“If we really want to help all teachers succeed, we not only need to change what happens in the schools where they work, we must also address the preparation of the next generation of teachers,” said Kate Walsh, President of NCTQ. “With the advent of the Common Core State Standards and other college and career readiness standards, the bar in this country is being raised on students, requiring the highest quality teacher preparation. What may have worked even five or ten years ago in teacher prep has to be reevaluated.”
 
She added: “By giving consumers the power to make more informed choices, we can help them become the engine for driving change. As we’ve seen in most other sectors, informed consumers are hard to ignore.”

Delaware Gov. Jack Markell reacted to the findings by saying, "There's plenty of research out there that shows that teacher quality is the single most important factor. We have to attract the best candidates possible."

In addition to program ratings, the Review also suggests a set of viable strategies for public officials that would improve public monitoring of program quality and hold institutions more accountable:

  • Make it tougher to get into a teacher preparation program.
  • Make it tougher to be recommended for licensure.
  • Hold programs accountable for the effectiveness of their graduates by using data on novice teacher effectiveness.
  • Make program approval — and re-approval — contingent on passing rigorous on-site inspections.
  • Require institutions to place their student teachers only with classroom teachers deemed to be effective.
  • Base state funding on the quality of teacher preparation provided by institutions.
  • Set a fixed limit on the number of licenses in each teaching area that will be issued each year.
  • Lower tuition for high-need areas such as special education and STEM preparation programs.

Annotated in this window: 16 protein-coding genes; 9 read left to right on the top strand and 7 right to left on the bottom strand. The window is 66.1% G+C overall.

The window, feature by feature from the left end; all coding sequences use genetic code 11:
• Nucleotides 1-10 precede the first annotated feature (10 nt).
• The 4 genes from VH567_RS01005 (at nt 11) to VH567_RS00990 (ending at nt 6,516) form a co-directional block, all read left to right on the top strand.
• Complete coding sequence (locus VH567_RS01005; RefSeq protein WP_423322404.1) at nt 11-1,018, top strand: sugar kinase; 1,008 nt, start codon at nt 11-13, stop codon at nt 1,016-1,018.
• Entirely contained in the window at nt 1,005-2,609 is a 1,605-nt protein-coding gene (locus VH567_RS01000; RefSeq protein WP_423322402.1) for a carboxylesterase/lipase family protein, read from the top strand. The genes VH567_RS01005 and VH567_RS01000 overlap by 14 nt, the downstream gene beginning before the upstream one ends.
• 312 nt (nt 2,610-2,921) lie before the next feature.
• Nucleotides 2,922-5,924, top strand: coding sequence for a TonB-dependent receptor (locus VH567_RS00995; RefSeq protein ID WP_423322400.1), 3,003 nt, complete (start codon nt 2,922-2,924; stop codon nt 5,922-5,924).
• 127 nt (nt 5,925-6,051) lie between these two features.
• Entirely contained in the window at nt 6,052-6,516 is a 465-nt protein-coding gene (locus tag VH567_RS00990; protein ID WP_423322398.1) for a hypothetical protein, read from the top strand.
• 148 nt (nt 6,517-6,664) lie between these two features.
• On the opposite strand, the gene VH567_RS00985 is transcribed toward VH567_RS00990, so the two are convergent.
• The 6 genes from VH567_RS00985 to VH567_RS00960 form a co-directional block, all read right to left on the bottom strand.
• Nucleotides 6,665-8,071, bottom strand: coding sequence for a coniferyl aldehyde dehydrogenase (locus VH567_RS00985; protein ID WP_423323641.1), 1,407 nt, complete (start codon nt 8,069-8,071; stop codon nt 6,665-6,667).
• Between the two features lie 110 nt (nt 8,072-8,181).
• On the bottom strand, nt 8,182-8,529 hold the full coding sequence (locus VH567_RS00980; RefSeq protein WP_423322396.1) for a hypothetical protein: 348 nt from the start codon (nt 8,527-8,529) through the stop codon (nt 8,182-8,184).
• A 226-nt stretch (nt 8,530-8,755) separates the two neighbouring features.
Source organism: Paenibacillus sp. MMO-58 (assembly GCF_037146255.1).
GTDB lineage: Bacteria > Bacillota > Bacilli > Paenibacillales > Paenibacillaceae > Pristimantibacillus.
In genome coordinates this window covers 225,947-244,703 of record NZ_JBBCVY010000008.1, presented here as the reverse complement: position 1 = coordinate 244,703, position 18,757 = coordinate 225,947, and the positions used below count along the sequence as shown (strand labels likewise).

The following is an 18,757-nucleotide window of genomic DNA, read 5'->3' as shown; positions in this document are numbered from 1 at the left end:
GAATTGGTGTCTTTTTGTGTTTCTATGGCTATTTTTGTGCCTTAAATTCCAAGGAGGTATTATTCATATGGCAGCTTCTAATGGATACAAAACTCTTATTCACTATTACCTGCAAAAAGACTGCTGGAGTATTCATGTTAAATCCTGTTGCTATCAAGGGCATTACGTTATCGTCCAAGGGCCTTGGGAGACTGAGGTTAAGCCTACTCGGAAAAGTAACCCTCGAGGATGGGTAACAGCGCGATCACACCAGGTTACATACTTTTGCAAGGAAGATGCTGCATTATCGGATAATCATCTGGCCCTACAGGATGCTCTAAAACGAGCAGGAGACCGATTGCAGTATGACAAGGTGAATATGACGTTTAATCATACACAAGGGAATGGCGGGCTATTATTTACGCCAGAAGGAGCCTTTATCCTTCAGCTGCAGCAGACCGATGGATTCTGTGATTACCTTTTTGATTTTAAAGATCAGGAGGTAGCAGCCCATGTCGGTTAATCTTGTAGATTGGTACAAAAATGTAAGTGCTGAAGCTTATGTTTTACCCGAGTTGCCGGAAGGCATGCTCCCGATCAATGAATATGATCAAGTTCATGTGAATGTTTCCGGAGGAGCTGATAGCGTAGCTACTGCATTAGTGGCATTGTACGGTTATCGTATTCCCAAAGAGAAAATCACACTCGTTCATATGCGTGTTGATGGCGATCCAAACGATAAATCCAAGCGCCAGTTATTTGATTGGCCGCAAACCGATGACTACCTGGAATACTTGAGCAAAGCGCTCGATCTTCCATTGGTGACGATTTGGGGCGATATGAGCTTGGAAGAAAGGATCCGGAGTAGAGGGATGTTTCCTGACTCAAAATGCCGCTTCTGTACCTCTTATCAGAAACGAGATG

States are taking notice of this crucial issue. Just last week, Delaware Governor Jack Markell signed new legislation addressing teacher preparation programs. Among the provisions in the bill, the selection requirements and the requirement for a performance assessment are especially noteworthy, and the law gives Delaware the ability to set among the highest standards in the nation for teacher preparation programs.
 
“Teacher quality is the most important school-related factor in giving students the skills they need to compete in the global economy,” said Markell. “We need a comprehensive effort that holds our teachers to high standards, while ensuring they receive resources and opportunities to promote student achievement. The teacher preparation law passed in Delaware this month offers a model to address the challenges highlighted in NCTQ’s report by: improving teacher training practices, requiring a rigorous assessment to qualify to be a teacher, and tracking the performance of teacher preparation programs. We must sustain our full commitment to these efforts so that our teachers have the tools they need to excel in their vital mission of helping our students succeed.”
 
The Review was financed by contributions of $4.8 million from 65 private foundations across the country. It was also broadly endorsed by PK-12 educators, with support from 24 state chiefs, over 100 district superintendents, the 65-member school districts of the Council of Great City Schools, and almost 80 education, children’s, civil rights, and business advocacy groups across 42 states and Washington, D.C.